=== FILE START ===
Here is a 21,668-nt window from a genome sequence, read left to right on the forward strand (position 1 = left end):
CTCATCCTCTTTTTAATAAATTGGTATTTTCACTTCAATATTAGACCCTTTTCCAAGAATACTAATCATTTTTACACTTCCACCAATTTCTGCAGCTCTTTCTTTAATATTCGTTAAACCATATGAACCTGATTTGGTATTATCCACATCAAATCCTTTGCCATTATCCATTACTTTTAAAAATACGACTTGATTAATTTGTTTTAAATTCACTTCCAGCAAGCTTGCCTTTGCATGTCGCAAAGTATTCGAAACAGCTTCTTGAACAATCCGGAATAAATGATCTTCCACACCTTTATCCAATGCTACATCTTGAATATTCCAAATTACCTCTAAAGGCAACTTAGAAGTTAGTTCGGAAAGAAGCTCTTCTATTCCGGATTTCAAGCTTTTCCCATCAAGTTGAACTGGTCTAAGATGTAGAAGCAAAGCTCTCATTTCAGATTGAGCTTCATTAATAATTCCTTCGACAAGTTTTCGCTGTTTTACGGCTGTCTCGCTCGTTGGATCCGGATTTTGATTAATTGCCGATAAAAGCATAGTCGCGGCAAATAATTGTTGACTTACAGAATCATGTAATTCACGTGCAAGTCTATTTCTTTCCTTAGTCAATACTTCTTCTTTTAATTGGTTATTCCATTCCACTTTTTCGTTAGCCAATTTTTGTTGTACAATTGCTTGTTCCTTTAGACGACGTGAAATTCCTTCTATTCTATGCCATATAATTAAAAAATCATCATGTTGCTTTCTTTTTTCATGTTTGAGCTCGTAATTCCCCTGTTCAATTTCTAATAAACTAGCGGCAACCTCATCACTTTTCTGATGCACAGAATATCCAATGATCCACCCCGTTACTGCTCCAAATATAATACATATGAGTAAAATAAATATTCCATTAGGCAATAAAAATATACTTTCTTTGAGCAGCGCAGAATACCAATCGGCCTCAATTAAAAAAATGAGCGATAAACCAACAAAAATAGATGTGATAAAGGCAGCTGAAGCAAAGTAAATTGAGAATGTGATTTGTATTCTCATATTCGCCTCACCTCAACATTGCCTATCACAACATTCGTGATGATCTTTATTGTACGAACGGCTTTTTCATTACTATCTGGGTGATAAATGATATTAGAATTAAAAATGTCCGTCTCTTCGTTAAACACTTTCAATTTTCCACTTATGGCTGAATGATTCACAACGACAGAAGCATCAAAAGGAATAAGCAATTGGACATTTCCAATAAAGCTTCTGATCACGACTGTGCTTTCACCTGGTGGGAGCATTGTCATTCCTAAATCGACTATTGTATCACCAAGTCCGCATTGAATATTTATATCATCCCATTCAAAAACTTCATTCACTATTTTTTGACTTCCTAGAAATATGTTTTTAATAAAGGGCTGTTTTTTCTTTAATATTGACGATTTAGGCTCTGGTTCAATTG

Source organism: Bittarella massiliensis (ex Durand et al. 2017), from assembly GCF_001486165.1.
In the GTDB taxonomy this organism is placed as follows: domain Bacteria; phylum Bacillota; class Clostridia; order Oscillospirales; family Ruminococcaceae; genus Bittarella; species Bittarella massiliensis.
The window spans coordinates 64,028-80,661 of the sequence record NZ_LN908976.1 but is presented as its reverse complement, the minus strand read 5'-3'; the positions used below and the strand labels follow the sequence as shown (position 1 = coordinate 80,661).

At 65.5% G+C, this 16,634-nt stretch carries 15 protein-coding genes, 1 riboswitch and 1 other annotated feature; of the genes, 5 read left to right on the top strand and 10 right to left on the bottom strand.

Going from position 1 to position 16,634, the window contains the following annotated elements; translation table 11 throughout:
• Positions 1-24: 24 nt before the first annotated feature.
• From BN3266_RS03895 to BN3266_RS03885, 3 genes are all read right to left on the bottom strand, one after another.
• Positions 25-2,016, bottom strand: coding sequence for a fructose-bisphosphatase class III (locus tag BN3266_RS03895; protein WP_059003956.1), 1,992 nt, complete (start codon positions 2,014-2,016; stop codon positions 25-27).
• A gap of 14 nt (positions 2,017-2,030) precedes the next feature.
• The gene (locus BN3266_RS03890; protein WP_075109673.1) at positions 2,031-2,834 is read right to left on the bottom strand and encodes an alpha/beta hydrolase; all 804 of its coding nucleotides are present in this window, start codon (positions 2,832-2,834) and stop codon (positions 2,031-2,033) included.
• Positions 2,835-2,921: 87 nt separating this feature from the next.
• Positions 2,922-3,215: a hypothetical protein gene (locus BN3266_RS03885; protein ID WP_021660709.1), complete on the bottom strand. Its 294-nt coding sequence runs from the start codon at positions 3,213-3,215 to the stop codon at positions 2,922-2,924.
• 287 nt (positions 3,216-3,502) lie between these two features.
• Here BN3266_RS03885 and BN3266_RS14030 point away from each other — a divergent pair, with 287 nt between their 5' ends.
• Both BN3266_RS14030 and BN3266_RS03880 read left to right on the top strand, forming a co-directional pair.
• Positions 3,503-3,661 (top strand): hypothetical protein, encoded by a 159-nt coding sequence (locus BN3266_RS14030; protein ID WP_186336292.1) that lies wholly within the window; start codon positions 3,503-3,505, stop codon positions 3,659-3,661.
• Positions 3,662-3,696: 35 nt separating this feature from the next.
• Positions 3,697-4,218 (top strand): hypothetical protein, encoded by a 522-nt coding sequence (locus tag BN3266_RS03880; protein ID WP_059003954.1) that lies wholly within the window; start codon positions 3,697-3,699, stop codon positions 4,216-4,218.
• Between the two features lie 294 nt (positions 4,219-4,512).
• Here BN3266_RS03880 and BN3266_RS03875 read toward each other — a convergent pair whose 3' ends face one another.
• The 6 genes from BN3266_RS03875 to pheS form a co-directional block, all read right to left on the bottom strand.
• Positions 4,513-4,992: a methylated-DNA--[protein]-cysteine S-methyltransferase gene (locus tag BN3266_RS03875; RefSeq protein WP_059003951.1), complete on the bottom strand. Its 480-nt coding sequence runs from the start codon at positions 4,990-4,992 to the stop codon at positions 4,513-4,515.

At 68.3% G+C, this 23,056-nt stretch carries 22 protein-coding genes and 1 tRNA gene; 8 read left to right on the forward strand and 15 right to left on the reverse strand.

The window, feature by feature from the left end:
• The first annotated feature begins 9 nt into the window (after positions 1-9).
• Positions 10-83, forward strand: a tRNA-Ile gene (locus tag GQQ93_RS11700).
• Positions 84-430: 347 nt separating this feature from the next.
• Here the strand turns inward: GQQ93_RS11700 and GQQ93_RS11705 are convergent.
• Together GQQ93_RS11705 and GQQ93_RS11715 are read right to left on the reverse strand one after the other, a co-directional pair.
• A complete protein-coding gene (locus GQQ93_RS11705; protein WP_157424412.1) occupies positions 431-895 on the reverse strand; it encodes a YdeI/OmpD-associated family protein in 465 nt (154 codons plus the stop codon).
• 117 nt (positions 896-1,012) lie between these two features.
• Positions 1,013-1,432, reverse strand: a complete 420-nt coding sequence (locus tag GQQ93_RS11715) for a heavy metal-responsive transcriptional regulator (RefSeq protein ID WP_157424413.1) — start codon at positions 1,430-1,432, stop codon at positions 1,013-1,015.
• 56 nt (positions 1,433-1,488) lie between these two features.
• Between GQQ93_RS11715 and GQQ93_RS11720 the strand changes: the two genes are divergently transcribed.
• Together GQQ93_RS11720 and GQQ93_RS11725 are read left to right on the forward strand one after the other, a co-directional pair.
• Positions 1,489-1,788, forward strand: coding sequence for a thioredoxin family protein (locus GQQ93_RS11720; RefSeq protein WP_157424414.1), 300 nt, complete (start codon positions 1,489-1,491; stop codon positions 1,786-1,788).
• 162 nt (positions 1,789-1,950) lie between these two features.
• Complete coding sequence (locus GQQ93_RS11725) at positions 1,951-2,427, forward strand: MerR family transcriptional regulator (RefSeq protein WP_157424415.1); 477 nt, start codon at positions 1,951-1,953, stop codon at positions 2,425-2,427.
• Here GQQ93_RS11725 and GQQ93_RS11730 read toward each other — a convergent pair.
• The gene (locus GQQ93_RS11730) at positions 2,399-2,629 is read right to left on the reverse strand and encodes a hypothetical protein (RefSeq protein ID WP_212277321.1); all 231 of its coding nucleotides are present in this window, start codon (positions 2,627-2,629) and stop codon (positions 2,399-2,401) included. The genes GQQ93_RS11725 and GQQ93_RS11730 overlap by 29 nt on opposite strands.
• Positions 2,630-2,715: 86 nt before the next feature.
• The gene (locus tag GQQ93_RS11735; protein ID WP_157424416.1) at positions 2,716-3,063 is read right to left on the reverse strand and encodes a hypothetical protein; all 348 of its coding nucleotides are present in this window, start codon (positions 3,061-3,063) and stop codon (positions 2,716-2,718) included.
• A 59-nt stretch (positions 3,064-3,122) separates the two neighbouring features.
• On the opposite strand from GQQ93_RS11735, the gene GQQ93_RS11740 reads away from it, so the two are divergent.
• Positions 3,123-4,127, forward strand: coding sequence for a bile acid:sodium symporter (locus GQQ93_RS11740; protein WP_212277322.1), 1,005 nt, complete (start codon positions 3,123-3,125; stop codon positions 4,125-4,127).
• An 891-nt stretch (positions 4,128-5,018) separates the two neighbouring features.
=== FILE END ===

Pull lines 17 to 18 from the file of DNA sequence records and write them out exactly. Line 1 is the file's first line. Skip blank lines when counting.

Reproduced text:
• Both BN3266_RS14030 and BN3266_RS03880 read left to right on the top strand, forming a co-directional pair.
• Positions 3,503-3,661 (top strand): hypothetical protein, encoded by a 159-nt coding sequence (locus BN3266_RS14030; protein ID WP_186336292.1) that lies wholly within the window; start codon positions 3,503-3,505, stop codon positions 3,659-3,661.